Generally, the darker the shade of green, the stronger the mineral and vitamin content. It’s kind of a rule of thumb that seems to hold up. Light-colored greens like head lettuce and cabbage tend to be fairly low in most vitamins, but are the more productive options.
Maximizing Productivity in Your Garden or Field
A skilled gardener can get a harvest of double the standard expected yield. If you have good growing conditions and good understanding of gardening practices, impressive things happen.
There are five primary factors involved in attaining high yields. They are: soil fertility, plant spacing, water quality, climate, and sun exposure. In general, garden plants and crops all benefit from the same set of basic principles. Let’s talk about them.
Soil fertility is perhaps the most well-known limiting factor. I’m going to break it down into parts, input and output. Soil is not like a credit card, it’s like a bank account. You can’t withdraw what’s not there. Before you can withdraw, grow something, you need an acceptable balance. The higher the balance, the better.
Working the soil automatically creates soil quality degradation unless you are actively working against it. You need to put more in than you take out, otherwise you’ll find your fields or garden getting worse every year. This is the one I’m biggest on. I’ll explain more in the next section.
Plant Spacing affects fertility, water usage, weed pressure, and plant stress. More plants per square foot means more fertility and water is needed to keep up good yields. Spacing plats too far apart makes weeding a simpler task, but encourages more weed growth.
Spacing too closely stunts plants as they rob nutrients from each other and their roots try to outcompete their neighbors. It also blocks out the sun, causing the plants to focus um upright growth instead of healthy, all-around growth.
Water quality: the amount, frequency, and what minerals are in it, all are huge factors. For high-yields, most plants need over 30-inches of water evenly distributed through a season of 3 to 4 months. Where I live, we average around 25 inches a year, but definitely not evenly distributed.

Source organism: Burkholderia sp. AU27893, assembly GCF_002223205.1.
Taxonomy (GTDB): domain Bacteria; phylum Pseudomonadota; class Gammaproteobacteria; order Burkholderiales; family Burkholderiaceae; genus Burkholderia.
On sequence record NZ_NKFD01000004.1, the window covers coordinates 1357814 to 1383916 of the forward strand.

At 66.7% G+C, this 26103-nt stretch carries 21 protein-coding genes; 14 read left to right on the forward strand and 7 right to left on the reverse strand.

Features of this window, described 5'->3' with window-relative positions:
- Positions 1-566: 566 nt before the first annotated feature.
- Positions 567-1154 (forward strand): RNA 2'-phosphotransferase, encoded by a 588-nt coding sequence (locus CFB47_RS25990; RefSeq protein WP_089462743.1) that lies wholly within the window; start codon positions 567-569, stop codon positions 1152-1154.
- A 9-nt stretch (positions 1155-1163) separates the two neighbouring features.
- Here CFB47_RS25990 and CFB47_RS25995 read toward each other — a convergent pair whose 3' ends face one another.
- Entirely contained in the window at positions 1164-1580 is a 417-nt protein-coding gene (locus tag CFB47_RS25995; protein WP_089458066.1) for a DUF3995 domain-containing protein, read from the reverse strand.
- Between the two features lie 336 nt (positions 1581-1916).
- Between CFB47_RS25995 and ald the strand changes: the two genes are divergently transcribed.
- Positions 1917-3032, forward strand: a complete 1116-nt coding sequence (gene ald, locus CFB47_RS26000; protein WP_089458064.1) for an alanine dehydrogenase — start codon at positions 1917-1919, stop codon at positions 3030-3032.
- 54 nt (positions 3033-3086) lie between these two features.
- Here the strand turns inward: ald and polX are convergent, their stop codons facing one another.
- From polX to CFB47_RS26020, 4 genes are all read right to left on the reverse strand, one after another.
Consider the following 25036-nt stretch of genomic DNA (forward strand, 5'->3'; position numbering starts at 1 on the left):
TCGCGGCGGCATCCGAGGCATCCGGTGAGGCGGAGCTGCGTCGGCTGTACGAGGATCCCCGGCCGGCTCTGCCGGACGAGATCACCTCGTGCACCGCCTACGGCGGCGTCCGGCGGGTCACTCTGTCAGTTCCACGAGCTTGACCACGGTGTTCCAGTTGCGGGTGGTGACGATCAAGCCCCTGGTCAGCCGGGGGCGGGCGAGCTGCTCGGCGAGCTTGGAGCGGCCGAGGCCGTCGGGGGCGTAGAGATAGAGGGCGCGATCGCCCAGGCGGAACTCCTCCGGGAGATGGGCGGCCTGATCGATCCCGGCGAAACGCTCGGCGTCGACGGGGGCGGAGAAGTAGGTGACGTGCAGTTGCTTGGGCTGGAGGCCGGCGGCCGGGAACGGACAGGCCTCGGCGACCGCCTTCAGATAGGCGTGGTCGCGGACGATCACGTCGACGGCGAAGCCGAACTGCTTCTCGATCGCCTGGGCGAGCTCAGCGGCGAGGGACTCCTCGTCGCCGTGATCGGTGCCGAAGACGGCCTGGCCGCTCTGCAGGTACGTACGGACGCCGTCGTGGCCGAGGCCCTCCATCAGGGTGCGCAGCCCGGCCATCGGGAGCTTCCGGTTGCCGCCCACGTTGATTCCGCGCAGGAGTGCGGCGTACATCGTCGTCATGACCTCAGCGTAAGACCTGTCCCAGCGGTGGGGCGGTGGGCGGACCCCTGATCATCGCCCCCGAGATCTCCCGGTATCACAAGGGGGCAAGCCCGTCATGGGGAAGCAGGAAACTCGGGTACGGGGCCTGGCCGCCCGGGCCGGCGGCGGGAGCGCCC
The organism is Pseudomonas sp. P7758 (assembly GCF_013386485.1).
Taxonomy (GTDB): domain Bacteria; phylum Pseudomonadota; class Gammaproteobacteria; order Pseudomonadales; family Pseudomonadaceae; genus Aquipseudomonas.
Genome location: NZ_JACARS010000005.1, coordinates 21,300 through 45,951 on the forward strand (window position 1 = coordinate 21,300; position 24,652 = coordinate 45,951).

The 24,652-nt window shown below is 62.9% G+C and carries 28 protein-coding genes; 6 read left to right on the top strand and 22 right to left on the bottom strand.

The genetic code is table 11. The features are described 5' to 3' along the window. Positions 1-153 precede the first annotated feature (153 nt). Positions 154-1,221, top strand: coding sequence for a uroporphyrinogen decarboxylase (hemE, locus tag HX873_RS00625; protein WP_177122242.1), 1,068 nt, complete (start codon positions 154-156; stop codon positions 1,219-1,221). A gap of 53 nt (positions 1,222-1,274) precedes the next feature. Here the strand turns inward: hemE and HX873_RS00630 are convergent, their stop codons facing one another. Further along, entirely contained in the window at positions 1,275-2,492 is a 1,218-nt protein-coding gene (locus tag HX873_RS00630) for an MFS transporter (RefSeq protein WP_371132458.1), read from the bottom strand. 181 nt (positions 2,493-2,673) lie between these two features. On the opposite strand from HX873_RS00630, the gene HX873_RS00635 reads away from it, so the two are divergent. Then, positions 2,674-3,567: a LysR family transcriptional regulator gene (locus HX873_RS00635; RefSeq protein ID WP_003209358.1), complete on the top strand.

I need to irrigate some, usually from late June through August. City water can be hard on plants due to the disinfecting chemicals added. Well, water usually adds many nutrients to the soil that would otherwise be lacking. Rainwater does not add those minerals to the soil.
Climate matters. PLants need warm weather for good growing, but some do better in hotter or cooler climates. Irish potatoes (regular potatoes) need some weather in the 40-60 degrees range to actually have a harvest. Sweet potatoes and peanuts need a long, hot climate to get a decent harvest.
For info on growing potatoes, I wrote an article on growing big potatoes. Here’s a link to it.
What plants grow best in your local environment. I can get impressive harvests of potatoes, beets, and head lettuce, but friends in Texas can’t really grow them. In sunny California, tomatoes thrive and can yield 3 times what they trend to here in Michigan. Ask a local what does best, or leave a comment here.
Sun exposure is what gives plants energy to grow, garden and field food crops need at least 8 hours of direct sunlight, but 12+ hours a day will maximize photosynthesis and plant growth efficiency. In Michigan, we average about 14 hours of sublight a day during the growing season.
Here in the north, the sun is a bit weaker strength so a little more sun is needed. Luckily, we have longer daylight hours up here. Near the equator, 8 hours of direct sunlight is probably enough for a decent tomato harvest. Here, 10 hours or more are preferred.